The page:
Another great fall slimming food is the squash (and who doesn't love squash from butternut to acorn?)  Just one cup of cooked squash packs 214 percent of the recommended daily value for vitamin A and a third of your recommended daily dose of vitamin C.  Squash are also only 80 calories per cup :compared to its more fattening fall friend the sweet potato at 180 calories per cup.

Broccoli is another great fall slimming food : a cup of broccoli is just 31 calories and 2.4 grams of fiber.  Plus, experts say that when you add fresh vegetables to any food you tend to eat fewer calories so you can add broccoli to virtually any meal to decrease your caloric intake.

Lastly, there is kale.  These days dark, leafy vegetables like kale is the go-to when you are talking about healthy foods.  Kale is packed with vitamin A, loads of fiber and isothiocyanates that help your body to detoxify.

Eating Healthy: Spotlight on: Pumpkin

Written by Lisa Jillanza
  • One thing that many people do not know about pumpkins is that they are made up of 90 percent water.
  • Pumpkins also contain other great nutritional aspects including potassium and vitamin A.
  • The bright orange color of pumpkins also tells us that they are a great source of the important antioxidant, beta carotene.
  • Research has indicated that diets rich in beta carotene may reduce the risk of developing certain types of cancer and protects against heart disease.

Healthy Pumpkin Recipes

Recipe: Traditional Pumpkin Pie

  • 1 ¾ cups (one 15oz. can) unsweetened pumpkin puree
  • ¾ cup light brown sugar, packed
  • 2 teaspoons ground ginger
  • 1 ½ teaspoons ground cinnamon
  • ½ teaspoon salt
  • 2/3 cup milk
  • 2/3 cup heavy cream
  • 3 large eggs
  • 1 teaspoon vanilla extract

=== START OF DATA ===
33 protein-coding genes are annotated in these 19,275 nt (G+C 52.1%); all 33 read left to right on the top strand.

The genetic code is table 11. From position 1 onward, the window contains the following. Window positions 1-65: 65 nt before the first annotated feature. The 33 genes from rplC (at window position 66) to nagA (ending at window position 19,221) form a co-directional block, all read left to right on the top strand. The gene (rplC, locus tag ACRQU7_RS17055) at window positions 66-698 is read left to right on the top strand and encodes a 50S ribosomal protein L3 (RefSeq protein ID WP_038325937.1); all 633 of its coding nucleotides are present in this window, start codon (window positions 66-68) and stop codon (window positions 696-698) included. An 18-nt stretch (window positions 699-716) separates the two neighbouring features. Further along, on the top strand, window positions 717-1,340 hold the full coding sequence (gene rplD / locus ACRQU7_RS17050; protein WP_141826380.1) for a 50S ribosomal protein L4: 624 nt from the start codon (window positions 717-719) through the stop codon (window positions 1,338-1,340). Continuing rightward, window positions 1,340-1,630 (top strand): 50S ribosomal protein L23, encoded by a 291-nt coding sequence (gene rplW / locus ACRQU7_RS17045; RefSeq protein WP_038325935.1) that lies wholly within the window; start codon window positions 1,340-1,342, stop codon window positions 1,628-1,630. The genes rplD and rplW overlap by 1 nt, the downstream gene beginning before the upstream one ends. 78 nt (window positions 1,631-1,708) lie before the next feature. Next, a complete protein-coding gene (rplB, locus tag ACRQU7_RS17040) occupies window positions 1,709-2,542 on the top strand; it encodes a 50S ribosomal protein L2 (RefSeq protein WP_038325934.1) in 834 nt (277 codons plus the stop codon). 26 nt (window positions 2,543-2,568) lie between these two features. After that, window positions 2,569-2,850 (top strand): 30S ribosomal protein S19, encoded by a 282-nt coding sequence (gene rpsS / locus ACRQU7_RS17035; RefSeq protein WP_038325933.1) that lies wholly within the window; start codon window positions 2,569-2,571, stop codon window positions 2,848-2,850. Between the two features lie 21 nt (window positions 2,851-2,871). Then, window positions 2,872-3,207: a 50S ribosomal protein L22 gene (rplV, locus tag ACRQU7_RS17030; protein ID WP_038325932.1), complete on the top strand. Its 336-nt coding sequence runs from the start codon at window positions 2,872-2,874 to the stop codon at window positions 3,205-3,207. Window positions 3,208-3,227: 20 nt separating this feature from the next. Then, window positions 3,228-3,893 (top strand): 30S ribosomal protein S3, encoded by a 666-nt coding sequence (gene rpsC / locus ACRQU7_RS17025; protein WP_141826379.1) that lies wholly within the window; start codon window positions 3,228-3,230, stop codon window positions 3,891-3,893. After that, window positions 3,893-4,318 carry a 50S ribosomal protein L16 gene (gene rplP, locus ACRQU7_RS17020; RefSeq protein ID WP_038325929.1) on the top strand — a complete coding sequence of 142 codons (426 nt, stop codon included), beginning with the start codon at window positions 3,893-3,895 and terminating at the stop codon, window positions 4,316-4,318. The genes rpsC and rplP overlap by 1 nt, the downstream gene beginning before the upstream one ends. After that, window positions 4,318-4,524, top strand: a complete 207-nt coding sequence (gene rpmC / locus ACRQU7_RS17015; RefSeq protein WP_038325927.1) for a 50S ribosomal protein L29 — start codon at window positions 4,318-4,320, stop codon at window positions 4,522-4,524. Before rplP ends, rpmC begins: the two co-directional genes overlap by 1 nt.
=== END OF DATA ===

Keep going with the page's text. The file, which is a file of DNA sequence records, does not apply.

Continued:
(For crust us a pre-made store bought crust or a homemade crust)

In a small heavy saucepan, stir the pumpkin, brown sugar, spices and salt together until mixed.  Bring the mixture to a simmer, stirring constantly.  Reduce the heat to low and cook, stirring constantly, for 3 to 5 minutes or until thick and shiny.  Scrape the mixture into a mixer or food processor for 1 minute. With the motor on, add the milk and cream, mixing until incorporated completely.  Add the eggs one at a time, mixing just to incorporate, about 5 seconds after each egg.  When you add the last egg, also add the vanilla. Pour the mixture into the prepared pie shell.  Bake the pie for 50 - 60 minutes at 375 degrees.  It is done when a knife inserted between the sides and center comes out almost clean.  When done, place on a wire rack to cool.

Recipe: Pumpkin Soup

  • 6 cups chicken stock
  • 1 ½ teaspoons salt
  • 4 cups pumpkin puree
  • 1 teaspoon chopped fresh parsley
  • 1 cup chopped onion
  • ½ teaspoon chopped fresh thyme
  • 1 clove garlic, minced
  • ½ cup heavy whipping cream
  • 5 whole black peppercorns

Heat stock, salt, pumpkin, onion, thyme, garlic, and peppercorns.  Bring to a boil; reduce heat to low, simmer for 30 minutes uncovered.  Puree the soup in small batches (1 cup at a time) using a food processor or blender.  Return to pan and bring to boil again.  Reduce heat to low, and simmer for another 30 minutes, uncovered.  Stir in heavy cream.  Pour into soup bowls and garnish with fresh parsley.